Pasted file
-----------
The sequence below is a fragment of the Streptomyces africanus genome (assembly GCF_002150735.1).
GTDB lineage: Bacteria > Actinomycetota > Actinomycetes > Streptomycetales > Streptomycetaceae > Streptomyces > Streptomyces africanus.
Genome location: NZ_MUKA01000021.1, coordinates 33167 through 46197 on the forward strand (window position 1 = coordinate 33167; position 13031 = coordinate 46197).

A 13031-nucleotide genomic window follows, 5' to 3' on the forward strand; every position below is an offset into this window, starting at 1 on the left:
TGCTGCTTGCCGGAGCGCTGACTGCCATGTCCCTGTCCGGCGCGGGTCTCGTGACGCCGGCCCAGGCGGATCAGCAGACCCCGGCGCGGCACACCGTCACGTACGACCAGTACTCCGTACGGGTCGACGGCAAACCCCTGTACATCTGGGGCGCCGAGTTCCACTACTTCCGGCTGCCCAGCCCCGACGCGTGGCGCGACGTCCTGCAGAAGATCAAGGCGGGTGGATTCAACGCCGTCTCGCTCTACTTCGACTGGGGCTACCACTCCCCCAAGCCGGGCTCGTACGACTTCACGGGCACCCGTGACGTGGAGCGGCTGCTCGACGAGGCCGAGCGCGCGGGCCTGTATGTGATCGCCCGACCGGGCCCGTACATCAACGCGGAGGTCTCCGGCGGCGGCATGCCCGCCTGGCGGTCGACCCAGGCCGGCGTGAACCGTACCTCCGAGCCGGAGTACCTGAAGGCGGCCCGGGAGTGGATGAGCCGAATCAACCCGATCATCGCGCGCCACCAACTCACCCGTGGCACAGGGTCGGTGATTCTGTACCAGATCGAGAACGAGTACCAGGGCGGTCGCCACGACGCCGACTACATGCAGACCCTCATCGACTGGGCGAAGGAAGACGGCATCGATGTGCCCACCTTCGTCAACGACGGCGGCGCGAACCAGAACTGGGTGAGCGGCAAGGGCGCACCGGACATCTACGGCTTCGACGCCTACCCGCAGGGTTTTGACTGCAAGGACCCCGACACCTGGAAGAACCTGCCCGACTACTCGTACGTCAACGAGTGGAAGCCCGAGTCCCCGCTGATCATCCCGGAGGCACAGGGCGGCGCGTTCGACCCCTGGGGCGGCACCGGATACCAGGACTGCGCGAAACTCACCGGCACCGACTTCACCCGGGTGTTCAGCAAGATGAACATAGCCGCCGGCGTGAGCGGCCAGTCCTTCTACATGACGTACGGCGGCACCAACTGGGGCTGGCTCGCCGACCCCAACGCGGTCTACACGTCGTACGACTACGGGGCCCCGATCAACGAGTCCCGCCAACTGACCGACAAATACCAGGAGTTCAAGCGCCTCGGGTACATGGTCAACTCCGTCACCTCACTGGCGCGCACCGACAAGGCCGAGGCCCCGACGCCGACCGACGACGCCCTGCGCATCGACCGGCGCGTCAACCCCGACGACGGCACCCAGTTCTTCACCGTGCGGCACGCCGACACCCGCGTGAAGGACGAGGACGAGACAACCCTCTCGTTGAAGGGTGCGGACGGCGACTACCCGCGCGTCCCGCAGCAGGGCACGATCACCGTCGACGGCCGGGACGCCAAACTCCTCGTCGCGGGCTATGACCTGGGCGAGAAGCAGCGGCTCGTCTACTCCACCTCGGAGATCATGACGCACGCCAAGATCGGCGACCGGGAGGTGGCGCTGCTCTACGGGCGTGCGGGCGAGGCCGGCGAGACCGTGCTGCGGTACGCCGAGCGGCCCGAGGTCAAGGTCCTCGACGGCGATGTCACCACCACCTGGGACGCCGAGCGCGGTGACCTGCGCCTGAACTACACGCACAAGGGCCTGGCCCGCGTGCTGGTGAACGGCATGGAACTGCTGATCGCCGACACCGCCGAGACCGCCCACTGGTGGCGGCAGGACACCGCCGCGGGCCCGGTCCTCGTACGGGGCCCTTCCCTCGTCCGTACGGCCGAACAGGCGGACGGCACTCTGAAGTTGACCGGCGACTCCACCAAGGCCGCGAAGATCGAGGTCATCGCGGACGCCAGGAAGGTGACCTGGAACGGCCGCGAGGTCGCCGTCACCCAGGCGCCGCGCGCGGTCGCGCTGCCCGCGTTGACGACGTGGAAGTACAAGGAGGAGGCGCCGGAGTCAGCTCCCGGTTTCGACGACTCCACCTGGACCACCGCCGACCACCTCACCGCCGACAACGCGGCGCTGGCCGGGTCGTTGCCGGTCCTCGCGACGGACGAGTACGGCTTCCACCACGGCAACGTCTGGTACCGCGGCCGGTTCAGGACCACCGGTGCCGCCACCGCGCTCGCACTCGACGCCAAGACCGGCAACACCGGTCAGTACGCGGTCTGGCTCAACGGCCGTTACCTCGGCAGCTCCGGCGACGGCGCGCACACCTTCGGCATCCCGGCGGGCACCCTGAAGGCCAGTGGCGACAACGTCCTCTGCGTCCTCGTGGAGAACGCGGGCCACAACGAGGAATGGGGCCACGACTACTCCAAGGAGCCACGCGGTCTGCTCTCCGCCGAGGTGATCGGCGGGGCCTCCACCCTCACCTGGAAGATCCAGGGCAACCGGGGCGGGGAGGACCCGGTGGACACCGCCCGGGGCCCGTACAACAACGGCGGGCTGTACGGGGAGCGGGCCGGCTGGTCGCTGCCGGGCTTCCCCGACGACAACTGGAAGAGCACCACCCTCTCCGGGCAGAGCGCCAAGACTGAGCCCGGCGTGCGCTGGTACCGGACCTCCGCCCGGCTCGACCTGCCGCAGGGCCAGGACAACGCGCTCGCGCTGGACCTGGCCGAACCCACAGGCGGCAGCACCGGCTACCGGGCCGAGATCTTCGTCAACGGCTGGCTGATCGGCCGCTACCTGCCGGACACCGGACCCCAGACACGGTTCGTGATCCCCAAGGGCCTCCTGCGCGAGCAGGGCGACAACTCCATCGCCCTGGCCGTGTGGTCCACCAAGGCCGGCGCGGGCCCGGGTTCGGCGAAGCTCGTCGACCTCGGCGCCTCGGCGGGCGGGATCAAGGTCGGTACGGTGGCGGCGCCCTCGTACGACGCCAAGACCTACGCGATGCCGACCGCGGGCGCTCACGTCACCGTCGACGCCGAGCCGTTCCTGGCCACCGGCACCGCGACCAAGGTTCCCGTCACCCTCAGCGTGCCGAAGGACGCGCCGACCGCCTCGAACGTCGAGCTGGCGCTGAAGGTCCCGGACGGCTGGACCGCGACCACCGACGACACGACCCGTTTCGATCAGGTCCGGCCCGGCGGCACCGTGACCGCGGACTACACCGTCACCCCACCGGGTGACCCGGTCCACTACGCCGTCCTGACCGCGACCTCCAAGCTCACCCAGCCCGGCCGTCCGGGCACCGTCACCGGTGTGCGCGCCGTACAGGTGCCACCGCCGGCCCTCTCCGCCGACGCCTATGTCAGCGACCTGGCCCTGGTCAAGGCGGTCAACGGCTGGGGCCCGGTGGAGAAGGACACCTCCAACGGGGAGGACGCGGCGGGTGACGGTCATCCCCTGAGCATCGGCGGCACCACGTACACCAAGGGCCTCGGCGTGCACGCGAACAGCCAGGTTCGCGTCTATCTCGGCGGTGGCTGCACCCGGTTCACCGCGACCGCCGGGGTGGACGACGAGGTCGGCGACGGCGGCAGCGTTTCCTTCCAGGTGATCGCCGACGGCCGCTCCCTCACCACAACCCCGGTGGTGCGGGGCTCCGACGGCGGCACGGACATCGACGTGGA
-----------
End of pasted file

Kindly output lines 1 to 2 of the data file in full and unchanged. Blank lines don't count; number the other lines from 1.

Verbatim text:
The sequence below is a fragment of the Streptomyces africanus genome (assembly GCF_002150735.1).
GTDB lineage: Bacteria > Actinomycetota > Actinomycetes > Streptomycetales > Streptomycetaceae > Streptomyces > Streptomyces africanus.